U.S.A. Swimming said on Thursday that it was re-evaluating its policy for transgender athletes at the elite level, meaning the requirements for transgender swimmers could change in the coming weeks.
“Many of the policies are in flux,” said Amy Wilson, the N.C.A.A.’s managing director of inclusion. “It’s a continually evolving space.”
Underpinning the murkiness, Wilson added, is a lack of science to lean on, in part because there are so few transgender athletes among the nearly 500,000 N.C.A.A. athletes. (The N.C.A.A. would not say how many had applied for an exemption to take hormones that are otherwise banned substances.)
While there have been an increasing number of transgender athletes who have transitioned while in college, the ones who generate the most attention (and criticism) are transgender women who compete in women’s events — and who win. Those have been exceedingly rare: for example, Juniper Eastwood, who won running events for the University of Montana, and CeCe Telfer of Franklin Pierce University, who won the 2019 Division II national championship in the 400-meter hurdles.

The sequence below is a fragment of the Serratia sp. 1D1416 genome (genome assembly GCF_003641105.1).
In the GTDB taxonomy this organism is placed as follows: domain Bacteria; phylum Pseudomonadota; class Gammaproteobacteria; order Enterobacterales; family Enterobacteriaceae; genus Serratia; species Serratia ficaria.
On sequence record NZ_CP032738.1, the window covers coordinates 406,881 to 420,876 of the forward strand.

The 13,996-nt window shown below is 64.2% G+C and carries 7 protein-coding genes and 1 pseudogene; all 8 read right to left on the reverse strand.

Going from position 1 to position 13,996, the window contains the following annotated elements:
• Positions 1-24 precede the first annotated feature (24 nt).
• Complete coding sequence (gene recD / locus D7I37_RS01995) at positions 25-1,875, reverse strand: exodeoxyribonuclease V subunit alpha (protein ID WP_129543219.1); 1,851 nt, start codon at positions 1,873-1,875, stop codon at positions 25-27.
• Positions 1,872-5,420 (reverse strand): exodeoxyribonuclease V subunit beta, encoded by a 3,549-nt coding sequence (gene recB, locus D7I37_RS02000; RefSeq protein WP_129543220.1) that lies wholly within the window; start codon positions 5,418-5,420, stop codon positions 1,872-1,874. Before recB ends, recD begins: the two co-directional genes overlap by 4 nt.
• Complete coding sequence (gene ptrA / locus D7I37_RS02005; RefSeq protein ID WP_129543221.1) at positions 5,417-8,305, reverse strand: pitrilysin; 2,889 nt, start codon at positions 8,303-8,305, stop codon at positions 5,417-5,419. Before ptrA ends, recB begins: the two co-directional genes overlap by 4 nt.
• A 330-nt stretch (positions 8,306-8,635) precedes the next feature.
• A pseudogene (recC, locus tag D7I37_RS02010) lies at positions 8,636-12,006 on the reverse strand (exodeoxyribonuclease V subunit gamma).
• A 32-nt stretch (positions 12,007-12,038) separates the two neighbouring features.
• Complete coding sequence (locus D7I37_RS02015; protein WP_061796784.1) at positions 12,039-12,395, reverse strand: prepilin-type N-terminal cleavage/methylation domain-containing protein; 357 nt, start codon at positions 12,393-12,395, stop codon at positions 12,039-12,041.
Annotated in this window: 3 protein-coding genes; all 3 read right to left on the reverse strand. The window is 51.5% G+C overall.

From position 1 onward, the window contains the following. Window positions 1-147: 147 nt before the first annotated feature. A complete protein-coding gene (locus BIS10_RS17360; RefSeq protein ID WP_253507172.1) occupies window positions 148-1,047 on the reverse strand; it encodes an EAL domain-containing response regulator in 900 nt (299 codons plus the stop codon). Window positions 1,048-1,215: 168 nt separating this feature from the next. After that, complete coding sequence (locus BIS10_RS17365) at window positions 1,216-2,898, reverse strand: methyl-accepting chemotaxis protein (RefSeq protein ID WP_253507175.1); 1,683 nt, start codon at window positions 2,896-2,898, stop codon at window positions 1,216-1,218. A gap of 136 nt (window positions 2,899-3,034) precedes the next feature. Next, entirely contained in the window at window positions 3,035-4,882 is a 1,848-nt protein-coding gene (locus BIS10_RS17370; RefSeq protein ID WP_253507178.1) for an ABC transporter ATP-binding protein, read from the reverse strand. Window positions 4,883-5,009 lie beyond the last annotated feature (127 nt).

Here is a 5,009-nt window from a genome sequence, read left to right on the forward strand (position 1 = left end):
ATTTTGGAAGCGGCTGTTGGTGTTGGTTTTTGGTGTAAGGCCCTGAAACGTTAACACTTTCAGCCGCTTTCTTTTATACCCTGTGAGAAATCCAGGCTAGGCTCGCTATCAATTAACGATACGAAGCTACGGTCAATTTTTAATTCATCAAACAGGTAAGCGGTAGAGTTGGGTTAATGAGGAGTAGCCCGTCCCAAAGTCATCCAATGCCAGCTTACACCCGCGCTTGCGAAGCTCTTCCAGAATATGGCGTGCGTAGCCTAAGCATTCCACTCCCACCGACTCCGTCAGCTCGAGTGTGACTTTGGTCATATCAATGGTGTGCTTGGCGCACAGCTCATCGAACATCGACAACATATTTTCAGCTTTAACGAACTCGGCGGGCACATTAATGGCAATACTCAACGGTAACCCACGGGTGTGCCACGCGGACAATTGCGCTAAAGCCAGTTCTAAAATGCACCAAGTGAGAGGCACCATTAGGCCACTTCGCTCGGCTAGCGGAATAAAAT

And now there is Thomas, who has turned in better times this season than several college swimmers who raced in last summer’s Olympics.
Thomas, 22, grew up in Austin, Texas, as an accomplished swimmer. She took to the water about the time she entered kindergarten, eventually finishing sixth in the state high school championships, and followed her older brother to swim at Penn. Thomas gradually emerged as one of the Ivy League’s best swimmers, finishing second in the men’s 500, 1,000 and 1,650 freestyle at the Ivy League championships as a sophomore in 2019.
She did this while also distressed, she said last month in a podcast, telling the swimming website Swimswam that she felt trapped in her own body.